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Control Layers

Control layers and the flow of heat, vapor, water, air, and solar gain through building components.


Teaching Materials


When metal ducts are located in an unconditioned space, high-R thermal insulation with a vapor barrier can help prevent heat gain or loss through the duct walls and keeps condensation from forming on the ducts. This practice improves both the efficiency and comfort of HVAC systems.


When duct insulation is missing or inadequate, the amount of heat lost or gained as conditioned air travels through the cooling or heating system can be significant. This is especially true when ducts are located in an uninsulated attic or crawlspace. Insulation significantly reduces this energy loss and helps ensure conditioned air is effectively distributed from the air handler to a home’s living spaces.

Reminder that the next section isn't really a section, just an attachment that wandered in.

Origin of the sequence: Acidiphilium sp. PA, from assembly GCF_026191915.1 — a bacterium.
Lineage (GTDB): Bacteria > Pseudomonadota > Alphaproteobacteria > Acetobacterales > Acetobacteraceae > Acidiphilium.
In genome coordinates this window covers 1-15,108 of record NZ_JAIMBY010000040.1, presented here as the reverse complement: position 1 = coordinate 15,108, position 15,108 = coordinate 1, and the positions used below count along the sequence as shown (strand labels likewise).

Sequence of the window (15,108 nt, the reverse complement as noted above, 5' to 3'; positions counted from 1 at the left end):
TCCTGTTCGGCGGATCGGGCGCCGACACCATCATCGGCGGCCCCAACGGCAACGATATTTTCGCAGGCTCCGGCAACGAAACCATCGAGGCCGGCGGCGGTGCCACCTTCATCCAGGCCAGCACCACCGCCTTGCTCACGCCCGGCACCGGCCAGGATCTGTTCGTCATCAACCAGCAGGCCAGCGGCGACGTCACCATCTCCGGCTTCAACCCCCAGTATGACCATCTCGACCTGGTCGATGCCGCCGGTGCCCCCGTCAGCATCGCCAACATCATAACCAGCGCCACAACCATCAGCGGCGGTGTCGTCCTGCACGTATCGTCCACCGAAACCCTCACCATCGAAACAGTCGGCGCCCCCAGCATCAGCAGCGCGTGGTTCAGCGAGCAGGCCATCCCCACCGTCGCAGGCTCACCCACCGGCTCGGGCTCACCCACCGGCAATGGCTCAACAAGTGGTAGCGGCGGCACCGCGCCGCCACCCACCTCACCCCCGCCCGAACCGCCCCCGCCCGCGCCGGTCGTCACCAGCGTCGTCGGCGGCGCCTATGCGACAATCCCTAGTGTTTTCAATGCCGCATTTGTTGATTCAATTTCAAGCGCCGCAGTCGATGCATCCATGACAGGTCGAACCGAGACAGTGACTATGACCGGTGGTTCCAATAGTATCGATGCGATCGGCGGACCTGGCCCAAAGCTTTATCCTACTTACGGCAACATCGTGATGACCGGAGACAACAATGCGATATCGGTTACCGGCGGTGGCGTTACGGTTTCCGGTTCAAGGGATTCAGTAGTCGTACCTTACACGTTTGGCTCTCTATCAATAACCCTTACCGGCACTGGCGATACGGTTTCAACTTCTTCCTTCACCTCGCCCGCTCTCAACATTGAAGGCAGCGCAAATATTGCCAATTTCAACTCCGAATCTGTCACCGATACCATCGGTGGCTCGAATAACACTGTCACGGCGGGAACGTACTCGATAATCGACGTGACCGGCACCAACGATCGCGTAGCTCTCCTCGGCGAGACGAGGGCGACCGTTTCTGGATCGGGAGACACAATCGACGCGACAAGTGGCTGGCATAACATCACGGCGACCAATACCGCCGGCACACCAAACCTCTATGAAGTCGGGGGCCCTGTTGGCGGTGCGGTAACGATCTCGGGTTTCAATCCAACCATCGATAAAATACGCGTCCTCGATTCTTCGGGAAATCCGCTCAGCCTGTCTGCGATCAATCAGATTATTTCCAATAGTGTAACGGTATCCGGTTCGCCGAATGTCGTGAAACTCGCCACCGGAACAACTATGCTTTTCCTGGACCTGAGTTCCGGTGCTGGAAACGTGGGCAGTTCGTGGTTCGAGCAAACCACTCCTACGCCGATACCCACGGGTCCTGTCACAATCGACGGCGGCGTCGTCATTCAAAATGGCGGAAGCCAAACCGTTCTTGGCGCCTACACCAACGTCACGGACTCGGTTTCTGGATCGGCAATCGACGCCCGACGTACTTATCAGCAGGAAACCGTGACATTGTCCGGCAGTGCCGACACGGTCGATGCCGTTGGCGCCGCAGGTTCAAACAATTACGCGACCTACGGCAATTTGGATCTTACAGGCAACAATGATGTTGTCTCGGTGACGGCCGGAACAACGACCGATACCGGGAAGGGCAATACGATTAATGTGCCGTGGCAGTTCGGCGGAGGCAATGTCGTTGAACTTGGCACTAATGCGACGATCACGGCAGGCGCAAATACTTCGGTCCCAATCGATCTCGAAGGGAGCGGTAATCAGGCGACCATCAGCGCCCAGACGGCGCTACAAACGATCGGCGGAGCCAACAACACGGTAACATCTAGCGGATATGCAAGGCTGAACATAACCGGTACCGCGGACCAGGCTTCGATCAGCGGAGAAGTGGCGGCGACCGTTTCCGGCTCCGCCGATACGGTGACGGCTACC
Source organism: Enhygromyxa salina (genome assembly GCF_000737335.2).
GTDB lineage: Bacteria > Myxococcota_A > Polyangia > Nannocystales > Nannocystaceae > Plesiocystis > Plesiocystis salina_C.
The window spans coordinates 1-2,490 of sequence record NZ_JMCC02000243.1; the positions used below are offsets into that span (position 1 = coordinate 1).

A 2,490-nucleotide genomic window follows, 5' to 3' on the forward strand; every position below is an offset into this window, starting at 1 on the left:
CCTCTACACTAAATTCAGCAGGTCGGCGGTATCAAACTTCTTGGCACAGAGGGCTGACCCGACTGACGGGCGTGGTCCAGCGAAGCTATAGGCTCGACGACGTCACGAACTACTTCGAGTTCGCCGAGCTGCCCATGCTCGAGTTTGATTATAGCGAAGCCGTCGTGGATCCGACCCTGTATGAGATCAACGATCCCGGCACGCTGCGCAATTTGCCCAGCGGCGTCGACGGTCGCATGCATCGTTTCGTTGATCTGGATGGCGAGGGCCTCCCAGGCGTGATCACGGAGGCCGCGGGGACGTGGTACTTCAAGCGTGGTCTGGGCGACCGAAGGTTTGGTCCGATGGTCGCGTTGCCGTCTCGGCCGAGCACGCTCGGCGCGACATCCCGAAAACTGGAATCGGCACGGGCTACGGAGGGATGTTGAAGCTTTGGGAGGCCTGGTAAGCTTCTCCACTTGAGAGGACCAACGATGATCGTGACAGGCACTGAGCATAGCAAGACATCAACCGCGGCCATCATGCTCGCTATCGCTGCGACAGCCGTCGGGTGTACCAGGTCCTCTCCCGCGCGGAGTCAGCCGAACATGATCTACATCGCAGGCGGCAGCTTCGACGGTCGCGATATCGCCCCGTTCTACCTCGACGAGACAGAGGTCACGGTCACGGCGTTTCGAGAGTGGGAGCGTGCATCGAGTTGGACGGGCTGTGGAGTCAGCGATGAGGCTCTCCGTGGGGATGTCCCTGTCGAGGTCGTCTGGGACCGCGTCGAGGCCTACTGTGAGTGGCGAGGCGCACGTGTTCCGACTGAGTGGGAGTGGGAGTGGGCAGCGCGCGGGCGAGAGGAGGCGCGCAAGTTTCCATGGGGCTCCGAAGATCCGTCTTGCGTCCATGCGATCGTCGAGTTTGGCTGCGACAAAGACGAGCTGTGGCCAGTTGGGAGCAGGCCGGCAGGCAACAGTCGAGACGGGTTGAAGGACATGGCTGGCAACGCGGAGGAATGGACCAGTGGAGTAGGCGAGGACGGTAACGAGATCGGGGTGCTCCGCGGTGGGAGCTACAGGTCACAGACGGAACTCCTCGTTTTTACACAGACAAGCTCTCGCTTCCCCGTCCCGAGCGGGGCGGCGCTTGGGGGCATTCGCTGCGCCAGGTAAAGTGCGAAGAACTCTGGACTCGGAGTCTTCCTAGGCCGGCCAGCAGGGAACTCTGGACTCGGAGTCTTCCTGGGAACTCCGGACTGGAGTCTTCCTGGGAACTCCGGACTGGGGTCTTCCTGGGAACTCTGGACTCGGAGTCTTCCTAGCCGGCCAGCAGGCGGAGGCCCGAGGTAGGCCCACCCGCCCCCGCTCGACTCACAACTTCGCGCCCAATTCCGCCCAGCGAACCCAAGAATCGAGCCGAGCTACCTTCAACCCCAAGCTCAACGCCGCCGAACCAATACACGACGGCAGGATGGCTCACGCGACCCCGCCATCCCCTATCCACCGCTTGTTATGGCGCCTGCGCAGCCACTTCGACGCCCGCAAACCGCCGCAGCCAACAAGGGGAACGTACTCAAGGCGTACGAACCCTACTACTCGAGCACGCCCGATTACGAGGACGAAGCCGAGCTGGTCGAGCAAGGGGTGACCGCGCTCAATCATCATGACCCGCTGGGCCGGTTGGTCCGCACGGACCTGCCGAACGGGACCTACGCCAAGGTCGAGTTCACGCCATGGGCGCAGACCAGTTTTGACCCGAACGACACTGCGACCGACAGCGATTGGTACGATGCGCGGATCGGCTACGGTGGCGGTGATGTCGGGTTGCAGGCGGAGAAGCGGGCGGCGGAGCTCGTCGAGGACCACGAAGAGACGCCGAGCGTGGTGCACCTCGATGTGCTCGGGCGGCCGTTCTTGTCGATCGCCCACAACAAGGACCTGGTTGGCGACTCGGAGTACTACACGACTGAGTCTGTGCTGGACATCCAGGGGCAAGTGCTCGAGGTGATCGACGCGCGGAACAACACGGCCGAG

High-performance ducts should be insulated and sealed at or above levels required for code. The ENERGY STAR program requires a minimum of R-8 duct insulation for ducts located in unconditioned spaces such as attics. Ducts should also be encapsulated in a minimum 1.5 inches of spray foam and buried under a certain volume of blown-in insulation, depending on the climate zone. ENERGY STAR also sets a maximum allowabale rate for duct leakage.